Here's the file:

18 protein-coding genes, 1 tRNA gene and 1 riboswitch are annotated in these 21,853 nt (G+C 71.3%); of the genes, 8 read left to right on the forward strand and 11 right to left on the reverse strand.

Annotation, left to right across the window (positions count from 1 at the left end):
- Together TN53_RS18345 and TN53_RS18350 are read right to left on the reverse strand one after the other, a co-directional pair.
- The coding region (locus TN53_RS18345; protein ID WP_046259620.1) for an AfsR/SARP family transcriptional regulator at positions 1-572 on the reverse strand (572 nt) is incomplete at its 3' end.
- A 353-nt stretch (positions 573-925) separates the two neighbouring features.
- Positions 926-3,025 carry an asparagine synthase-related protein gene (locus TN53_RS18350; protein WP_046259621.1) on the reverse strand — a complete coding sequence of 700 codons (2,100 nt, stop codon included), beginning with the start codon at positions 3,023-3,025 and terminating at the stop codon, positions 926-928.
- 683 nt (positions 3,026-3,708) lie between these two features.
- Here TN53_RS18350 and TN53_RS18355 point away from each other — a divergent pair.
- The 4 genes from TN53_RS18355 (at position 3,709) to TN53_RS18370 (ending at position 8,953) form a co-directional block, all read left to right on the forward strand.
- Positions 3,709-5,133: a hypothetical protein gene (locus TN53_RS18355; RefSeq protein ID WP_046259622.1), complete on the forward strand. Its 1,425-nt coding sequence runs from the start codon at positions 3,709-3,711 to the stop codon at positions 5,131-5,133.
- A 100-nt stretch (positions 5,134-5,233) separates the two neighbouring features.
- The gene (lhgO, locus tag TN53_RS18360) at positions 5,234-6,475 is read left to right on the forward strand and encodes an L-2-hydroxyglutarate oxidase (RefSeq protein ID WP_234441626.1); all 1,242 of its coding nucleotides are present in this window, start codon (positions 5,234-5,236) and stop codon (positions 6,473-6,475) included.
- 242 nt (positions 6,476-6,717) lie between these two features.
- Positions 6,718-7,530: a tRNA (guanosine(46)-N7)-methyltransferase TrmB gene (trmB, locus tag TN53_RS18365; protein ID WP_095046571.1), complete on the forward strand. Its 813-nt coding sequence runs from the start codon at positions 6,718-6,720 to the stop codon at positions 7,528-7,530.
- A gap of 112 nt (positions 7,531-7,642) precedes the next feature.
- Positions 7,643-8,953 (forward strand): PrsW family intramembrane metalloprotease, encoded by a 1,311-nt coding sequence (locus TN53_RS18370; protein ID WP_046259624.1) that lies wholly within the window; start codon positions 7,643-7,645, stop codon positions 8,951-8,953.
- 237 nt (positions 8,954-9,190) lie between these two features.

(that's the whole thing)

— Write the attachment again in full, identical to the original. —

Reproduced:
18 protein-coding genes, 1 tRNA gene and 1 riboswitch are annotated in these 21,853 nt (G+C 71.3%); of the genes, 8 read left to right on the forward strand and 11 right to left on the reverse strand.

Annotation, left to right across the window (positions count from 1 at the left end):
- Together TN53_RS18345 and TN53_RS18350 are read right to left on the reverse strand one after the other, a co-directional pair.
- The coding region (locus TN53_RS18345; protein ID WP_046259620.1) for an AfsR/SARP family transcriptional regulator at positions 1-572 on the reverse strand (572 nt) is incomplete at its 3' end.
- A 353-nt stretch (positions 573-925) separates the two neighbouring features.
- Positions 926-3,025 carry an asparagine synthase-related protein gene (locus TN53_RS18350; protein WP_046259621.1) on the reverse strand — a complete coding sequence of 700 codons (2,100 nt, stop codon included), beginning with the start codon at positions 3,023-3,025 and terminating at the stop codon, positions 926-928.
- 683 nt (positions 3,026-3,708) lie between these two features.
- Here TN53_RS18350 and TN53_RS18355 point away from each other — a divergent pair.
- The 4 genes from TN53_RS18355 (at position 3,709) to TN53_RS18370 (ending at position 8,953) form a co-directional block, all read left to right on the forward strand.
- Positions 3,709-5,133: a hypothetical protein gene (locus TN53_RS18355; RefSeq protein ID WP_046259622.1), complete on the forward strand. Its 1,425-nt coding sequence runs from the start codon at positions 3,709-3,711 to the stop codon at positions 5,131-5,133.
- A 100-nt stretch (positions 5,134-5,233) separates the two neighbouring features.
- The gene (lhgO, locus tag TN53_RS18360) at positions 5,234-6,475 is read left to right on the forward strand and encodes an L-2-hydroxyglutarate oxidase (RefSeq protein ID WP_234441626.1); all 1,242 of its coding nucleotides are present in this window, start codon (positions 5,234-5,236) and stop codon (positions 6,473-6,475) included.
- 242 nt (positions 6,476-6,717) lie between these two features.
- Positions 6,718-7,530: a tRNA (guanosine(46)-N7)-methyltransferase TrmB gene (trmB, locus tag TN53_RS18365; protein ID WP_095046571.1), complete on the forward strand. Its 813-nt coding sequence runs from the start codon at positions 6,718-6,720 to the stop codon at positions 7,528-7,530.
- A gap of 112 nt (positions 7,531-7,642) precedes the next feature.
- Positions 7,643-8,953 (forward strand): PrsW family intramembrane metalloprotease, encoded by a 1,311-nt coding sequence (locus TN53_RS18370; protein ID WP_046259624.1) that lies wholly within the window; start codon positions 7,643-7,645, stop codon positions 8,951-8,953.
- 237 nt (positions 8,954-9,190) lie between these two features.